The United States Department of Agriculture recently introduced a new “easy to understand” nutritional diagram, making the classic Food Guide Pyramid a thing of the past.
Named MyPlate, the upgraded food icon, launched by First Lady Michelle Obama and Agriculture Secretary Tom Vilsack, claims to serve as a reminder to help consumers make healthier food choices.
Emphasizing the fruit, vegetable, grains, protein and dairy food groups, MyPlate seeks to prompt consumers to think about building a healthy plate at meal times, the USDA revealed in a statement.
“This is a quick, simple reminder for all of us to be more mindful of the foods that we’re eating and as a mom, I can already tell how much this is going to help parents across the country,” the First Lady shared.
“When mom or dad comes home from a long day of work, we’re already asked to be a chef, a referee, a cleaning crew. So it’s tough to be a nutritionist, too. But we do have time to take a look at our kids’ plates. As long as they’re half full of fruits and vegetables, and paired with lean proteins, whole grains and low-fat dairy, we’re golden.”
That’s how easy it is, she added.
MyPlate will replace MyPyramid as the government’s primary food group symbol. The USDA hopes that the easy-to-understand visual cue will help consumers adopt healthier eating habits consistent with the 2010 Dietary Guidelines for Americans, which was launched at the beginning of the year.
The guidelines, which was based on the federal government’s nutrition education programs, federal nutrition assistance programs, and dietary advice provided by health and nutrition professionals, outline three major points: balance calories, foods to increase, and foods to reduce.
Some regulations include advice like enjoy your food, but eat less; make half your plate fruits and vegetables; drink water instead of sugary drinks; and switch to fat-free or low-fat (1 percent) milk.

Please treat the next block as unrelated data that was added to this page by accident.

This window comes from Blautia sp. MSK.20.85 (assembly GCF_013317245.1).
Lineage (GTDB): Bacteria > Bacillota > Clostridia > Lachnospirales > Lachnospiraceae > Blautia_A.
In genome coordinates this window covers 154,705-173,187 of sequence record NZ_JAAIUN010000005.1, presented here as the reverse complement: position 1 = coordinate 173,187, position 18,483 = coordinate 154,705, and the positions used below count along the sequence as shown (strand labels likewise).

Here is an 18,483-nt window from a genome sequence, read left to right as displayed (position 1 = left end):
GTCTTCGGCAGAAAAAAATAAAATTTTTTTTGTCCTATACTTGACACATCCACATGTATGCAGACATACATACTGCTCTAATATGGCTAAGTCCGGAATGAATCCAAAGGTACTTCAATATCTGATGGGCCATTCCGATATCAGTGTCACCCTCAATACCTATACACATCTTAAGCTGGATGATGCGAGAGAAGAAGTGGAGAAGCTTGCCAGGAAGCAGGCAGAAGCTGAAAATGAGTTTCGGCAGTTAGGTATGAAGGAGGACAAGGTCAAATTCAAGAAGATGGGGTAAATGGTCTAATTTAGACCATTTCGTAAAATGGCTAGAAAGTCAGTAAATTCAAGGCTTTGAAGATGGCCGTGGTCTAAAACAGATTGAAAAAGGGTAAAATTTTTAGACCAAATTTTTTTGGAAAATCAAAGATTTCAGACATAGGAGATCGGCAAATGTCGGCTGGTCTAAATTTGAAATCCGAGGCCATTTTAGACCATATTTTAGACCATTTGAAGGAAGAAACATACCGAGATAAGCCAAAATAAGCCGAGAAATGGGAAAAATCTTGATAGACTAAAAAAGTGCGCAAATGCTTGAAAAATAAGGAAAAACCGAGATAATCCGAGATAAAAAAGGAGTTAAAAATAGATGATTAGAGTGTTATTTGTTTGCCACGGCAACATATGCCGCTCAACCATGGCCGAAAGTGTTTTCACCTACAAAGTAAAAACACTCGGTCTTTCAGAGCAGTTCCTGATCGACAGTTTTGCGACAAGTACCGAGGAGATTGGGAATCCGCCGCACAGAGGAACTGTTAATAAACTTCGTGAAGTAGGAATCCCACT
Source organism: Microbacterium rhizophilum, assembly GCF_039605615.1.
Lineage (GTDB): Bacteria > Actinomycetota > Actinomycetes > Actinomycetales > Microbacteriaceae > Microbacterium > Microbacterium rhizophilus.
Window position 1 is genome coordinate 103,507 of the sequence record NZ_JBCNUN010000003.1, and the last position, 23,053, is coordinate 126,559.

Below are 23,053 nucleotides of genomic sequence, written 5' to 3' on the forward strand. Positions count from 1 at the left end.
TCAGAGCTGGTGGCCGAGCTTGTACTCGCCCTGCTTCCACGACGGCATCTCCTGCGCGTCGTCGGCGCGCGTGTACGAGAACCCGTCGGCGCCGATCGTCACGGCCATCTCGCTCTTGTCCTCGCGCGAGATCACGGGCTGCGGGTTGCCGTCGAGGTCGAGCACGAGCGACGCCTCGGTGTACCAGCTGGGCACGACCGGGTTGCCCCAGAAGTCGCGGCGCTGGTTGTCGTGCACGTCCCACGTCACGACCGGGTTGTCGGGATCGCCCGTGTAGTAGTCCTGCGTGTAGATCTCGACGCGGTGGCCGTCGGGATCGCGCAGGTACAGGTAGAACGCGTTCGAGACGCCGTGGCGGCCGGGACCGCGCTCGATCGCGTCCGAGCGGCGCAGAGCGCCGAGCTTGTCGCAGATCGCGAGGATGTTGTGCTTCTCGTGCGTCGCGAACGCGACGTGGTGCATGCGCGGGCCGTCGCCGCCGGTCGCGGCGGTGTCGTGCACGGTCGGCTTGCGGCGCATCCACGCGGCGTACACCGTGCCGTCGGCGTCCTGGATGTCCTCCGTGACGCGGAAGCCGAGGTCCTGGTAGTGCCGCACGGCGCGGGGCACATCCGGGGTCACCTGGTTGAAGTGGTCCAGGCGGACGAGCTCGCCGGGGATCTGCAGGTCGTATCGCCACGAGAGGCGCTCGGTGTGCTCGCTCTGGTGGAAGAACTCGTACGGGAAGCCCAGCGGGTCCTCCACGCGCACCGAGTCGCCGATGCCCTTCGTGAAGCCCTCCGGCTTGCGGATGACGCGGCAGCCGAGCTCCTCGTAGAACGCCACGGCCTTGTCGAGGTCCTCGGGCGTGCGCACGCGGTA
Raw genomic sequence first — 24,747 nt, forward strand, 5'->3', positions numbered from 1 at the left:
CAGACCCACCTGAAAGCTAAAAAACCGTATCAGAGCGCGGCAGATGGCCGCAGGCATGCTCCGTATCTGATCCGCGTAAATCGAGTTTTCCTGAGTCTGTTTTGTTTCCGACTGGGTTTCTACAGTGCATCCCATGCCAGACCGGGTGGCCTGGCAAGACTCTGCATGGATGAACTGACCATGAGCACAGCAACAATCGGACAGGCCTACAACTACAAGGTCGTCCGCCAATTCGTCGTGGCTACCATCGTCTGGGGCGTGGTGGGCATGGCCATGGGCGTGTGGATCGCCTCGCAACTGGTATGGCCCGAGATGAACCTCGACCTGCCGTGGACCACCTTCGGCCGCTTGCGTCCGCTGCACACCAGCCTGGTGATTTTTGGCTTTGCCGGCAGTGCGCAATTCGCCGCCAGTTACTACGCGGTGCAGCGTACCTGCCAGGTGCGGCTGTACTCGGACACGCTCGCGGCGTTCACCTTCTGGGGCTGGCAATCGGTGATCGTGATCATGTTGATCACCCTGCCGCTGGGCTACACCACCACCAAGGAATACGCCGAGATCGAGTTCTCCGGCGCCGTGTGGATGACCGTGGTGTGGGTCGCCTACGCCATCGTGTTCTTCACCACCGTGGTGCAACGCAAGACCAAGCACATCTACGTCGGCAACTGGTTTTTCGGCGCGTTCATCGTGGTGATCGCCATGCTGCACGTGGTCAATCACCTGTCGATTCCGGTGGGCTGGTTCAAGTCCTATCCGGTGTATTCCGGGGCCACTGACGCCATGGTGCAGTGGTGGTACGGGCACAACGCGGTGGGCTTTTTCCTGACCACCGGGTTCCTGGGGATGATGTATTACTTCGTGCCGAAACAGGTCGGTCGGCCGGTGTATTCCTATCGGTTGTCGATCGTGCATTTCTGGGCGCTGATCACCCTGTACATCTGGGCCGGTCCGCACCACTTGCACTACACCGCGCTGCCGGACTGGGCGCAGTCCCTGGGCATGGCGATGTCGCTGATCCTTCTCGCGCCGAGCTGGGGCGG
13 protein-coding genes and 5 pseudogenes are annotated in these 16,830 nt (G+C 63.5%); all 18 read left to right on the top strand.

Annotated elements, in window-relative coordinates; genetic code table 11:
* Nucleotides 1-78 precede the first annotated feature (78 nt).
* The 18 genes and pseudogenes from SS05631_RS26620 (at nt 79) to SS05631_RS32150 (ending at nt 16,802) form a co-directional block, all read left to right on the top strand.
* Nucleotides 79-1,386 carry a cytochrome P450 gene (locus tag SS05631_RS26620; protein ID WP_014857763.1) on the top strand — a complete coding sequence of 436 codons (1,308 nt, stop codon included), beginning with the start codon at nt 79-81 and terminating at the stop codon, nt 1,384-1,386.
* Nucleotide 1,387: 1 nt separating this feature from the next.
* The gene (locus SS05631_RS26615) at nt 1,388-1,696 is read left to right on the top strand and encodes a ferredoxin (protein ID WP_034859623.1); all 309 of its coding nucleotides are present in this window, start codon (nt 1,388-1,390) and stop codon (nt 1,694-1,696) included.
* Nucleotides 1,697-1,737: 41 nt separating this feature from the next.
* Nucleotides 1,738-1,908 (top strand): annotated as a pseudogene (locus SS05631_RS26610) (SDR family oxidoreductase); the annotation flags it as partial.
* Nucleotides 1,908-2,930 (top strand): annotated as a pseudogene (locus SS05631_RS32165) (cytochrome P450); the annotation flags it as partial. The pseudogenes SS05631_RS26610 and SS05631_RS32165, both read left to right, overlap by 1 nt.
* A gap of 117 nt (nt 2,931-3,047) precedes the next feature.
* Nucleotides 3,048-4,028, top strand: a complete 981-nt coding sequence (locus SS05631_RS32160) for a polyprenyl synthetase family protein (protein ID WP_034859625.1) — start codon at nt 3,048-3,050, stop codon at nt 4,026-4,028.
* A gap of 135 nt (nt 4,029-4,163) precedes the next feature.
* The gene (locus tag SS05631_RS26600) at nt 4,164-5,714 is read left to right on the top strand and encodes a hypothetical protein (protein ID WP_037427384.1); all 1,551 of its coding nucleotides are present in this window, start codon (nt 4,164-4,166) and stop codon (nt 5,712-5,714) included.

The official MyPlate website, ChooseMyPlate.gov, will provide practical information to individuals, health professionals, nutrition educators, and the food industry to help consumers build healthier diets.
Additionally resources and tools will also be available on the site, where people can get a personalized daily food plan – for everyone from moms to preschoolers – have quick access to food information, and track food consumption daily.
“With so many food options available to consumers, it is often difficult to determine the best foods to put on our plates when building a healthy meal,” Secretary Vilsack expressed in the statement. “MyPlate is an uncomplicated symbol to help remind people to think about their food choices in order to lead healthier lifestyles.”
“This effort is about more than just giving information,” he concluded. “It is a matter of making people understand there are options and practical ways to apply them to their daily lives.”
The new chart is set to be the basis of a majority of diets in America, and over the next several years, the USDA announced their efforts to promote MyPlate as well as the concurrent website, alongside public and private partners and the First Lady’s Let’s Move! initiative.
A multi-year campaign calendar will focus on one action-prompting message at a time, starting with “Make Half Your Plate Fruits and Vegetables.”
“This new campaign calendar will help unify the public and private sectors to coordinate efforts and highlight one desired change for consumers at a time.”
As obesity is continuously on the rise, with the National Health and Nutrition Examination Survey reporting that over two-thirds of adults in the United States are overweight or obese, the USDA hopes to curb the statistics one portion, and plate, at a time.